It is undeniable that football organizations have made a notable amount of progress in how they address brain injuries on the field. The NFL has enacted numerous policies to prevent players from continuing to play after an injury and high schools across the country have increased education on brain injuries before seasons begin.
However, a new study suggests college football is lagging behind most other levels of the sport. According to the report published in The American Journal of Sports Medicine, many schools fail to meet the standards set by the National Collegiate Athletic Association and about a quarter of colleges fail to educate their athletes on detecting the injuries when they occur.
“The vast majority of schools did have a concussion management plan, but not all of them did,” said Christine Baugh, a Harvard researcher and one of the study’s co-authors. “The number of schools who reported to us that they didn’t have a concussion management plan in place affects tens of thousands of athletes each year.”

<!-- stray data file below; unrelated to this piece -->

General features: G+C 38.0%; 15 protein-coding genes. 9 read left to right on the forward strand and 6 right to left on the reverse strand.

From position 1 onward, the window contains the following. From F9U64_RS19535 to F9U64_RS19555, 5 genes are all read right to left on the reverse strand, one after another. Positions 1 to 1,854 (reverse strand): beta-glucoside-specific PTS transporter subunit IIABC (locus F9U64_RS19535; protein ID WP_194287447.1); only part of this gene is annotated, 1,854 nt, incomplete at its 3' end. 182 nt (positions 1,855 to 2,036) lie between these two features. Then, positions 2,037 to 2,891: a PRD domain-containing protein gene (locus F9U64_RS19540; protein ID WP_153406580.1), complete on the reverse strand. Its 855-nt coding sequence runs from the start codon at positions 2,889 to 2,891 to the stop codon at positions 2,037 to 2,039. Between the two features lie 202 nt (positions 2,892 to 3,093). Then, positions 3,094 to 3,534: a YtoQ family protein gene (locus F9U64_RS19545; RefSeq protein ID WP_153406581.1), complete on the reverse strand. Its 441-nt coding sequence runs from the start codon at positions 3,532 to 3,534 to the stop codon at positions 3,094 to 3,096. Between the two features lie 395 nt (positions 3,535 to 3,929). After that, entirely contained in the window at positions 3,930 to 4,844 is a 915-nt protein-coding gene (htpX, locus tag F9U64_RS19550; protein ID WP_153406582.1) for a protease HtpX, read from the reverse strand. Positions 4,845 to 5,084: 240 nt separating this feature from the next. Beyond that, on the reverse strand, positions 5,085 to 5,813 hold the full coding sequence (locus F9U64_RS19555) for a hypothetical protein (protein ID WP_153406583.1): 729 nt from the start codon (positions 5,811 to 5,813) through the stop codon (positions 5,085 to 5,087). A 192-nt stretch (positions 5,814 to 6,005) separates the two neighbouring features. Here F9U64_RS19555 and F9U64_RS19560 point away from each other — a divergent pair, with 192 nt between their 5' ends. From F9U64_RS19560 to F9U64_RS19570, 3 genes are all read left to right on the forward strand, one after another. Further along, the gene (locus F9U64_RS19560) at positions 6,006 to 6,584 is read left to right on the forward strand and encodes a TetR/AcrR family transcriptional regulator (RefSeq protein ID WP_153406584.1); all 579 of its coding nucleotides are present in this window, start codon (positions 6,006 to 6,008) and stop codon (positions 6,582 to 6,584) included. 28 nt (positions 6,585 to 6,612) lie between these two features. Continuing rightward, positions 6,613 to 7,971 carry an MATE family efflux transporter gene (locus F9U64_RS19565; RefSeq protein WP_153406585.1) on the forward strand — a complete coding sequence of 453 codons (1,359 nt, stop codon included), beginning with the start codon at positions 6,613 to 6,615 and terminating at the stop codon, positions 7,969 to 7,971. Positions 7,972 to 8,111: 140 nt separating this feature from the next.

Time says these findings come not long after the NCAA put aside $70 million for concussion testing and research in order to settle several class action lawsuits.
The NCAA mandates that each school create “concussion management plans,” and 93% of the 2,600 schools surveyed reported establishing such a plan. However, Baugh says a large number of the schools lacked key components for proper concussion education and prevention. A quarter of the colleges did not teach students to detect concussions and may need medical attention, and more than 6 percent of schools allow coaches or athletes without proper medical training make the final call as to whether a player can continue playing with a concussion.
“It may be the case that coaches and athletes are being extra cautious; despite being cleared by a clinician, they are withholding themselves or withholding their athletes,” said Baugh, who was a Division I athlete during her college years. “But it may also be the case that some of these schools, coaches or athletes are pressuring clinicians to prematurely return to play before their symptoms have been resolved.”